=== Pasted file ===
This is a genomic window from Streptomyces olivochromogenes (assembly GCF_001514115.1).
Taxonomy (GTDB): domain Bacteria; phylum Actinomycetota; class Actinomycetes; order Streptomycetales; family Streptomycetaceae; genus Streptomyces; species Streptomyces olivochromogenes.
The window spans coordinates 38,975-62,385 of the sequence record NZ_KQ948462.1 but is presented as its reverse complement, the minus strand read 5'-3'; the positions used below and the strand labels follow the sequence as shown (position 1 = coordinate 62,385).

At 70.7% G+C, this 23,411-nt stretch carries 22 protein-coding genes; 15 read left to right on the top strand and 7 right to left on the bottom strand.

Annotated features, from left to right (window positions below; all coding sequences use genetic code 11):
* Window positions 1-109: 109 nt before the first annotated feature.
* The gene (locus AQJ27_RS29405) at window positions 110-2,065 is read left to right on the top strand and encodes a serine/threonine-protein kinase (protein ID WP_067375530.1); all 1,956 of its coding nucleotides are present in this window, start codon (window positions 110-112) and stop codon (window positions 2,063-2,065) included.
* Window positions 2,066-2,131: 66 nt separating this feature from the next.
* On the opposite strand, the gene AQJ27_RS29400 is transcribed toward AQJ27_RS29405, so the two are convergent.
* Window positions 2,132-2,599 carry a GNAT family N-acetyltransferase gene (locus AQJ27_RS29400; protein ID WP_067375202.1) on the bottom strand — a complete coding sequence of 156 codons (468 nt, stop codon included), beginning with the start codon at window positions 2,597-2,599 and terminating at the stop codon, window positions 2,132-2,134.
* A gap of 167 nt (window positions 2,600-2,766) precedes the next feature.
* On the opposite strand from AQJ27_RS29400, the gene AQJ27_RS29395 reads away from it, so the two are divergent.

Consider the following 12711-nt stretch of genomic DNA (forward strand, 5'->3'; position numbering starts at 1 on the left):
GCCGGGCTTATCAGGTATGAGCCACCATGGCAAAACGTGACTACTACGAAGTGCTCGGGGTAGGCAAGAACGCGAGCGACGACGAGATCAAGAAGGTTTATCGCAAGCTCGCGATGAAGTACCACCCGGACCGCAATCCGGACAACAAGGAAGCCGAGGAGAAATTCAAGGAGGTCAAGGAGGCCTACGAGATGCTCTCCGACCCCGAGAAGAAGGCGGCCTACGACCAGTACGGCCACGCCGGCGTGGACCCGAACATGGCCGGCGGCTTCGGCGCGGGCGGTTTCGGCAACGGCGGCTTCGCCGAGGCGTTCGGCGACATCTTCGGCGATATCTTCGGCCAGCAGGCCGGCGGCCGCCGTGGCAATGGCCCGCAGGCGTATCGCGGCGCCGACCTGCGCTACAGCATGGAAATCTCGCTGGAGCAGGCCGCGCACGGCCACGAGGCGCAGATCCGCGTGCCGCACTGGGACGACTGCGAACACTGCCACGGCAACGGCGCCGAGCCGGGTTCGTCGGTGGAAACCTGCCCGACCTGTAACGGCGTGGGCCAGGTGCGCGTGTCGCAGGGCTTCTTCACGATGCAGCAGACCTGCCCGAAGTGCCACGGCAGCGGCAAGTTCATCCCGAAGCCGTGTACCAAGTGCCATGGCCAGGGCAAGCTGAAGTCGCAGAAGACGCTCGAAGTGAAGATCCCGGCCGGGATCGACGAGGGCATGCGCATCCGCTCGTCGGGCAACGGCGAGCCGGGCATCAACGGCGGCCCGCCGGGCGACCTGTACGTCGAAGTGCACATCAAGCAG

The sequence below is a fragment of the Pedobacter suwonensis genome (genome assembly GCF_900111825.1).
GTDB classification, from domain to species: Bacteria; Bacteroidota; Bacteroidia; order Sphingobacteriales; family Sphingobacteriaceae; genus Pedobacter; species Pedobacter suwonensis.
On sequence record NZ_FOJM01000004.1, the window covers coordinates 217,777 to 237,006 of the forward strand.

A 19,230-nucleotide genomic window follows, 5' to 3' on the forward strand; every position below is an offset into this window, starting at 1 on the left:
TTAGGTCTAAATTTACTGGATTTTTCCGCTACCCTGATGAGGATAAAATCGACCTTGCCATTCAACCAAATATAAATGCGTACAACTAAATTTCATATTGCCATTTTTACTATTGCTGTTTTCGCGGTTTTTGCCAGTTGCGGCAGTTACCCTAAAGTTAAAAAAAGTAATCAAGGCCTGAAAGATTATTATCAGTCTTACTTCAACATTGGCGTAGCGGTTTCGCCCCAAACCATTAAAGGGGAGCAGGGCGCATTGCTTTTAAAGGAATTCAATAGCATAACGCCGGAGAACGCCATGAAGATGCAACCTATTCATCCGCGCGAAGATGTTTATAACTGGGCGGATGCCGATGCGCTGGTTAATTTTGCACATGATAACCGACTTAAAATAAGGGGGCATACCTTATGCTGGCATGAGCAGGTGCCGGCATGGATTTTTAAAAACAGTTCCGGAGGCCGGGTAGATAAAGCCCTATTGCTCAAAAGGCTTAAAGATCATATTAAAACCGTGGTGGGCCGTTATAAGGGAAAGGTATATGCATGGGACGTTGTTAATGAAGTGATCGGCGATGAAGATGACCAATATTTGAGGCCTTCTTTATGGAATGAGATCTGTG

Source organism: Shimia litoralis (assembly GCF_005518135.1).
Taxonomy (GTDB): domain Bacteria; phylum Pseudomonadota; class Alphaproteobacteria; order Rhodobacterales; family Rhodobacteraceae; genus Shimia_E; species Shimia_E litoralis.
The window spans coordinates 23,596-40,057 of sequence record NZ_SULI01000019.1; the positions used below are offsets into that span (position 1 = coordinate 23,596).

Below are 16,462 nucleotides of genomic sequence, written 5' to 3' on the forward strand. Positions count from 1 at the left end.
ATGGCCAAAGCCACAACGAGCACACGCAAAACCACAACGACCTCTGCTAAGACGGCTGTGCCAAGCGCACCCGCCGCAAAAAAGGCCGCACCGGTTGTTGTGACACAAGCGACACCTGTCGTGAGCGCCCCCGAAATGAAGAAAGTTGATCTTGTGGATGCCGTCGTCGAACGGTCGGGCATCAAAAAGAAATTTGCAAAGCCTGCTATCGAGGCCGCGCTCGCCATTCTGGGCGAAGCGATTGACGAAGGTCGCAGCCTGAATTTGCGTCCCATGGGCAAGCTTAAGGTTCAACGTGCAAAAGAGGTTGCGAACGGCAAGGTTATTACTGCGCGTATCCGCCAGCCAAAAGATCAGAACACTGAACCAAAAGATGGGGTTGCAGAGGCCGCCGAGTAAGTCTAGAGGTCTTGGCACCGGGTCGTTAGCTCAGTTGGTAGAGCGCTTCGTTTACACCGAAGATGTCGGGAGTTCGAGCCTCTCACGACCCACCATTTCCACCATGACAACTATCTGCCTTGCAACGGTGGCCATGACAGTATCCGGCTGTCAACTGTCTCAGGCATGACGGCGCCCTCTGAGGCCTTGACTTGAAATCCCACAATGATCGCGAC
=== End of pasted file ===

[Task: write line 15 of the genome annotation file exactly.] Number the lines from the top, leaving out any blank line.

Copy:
The sequence below is a fragment of the Pedobacter suwonensis genome (genome assembly GCF_900111825.1).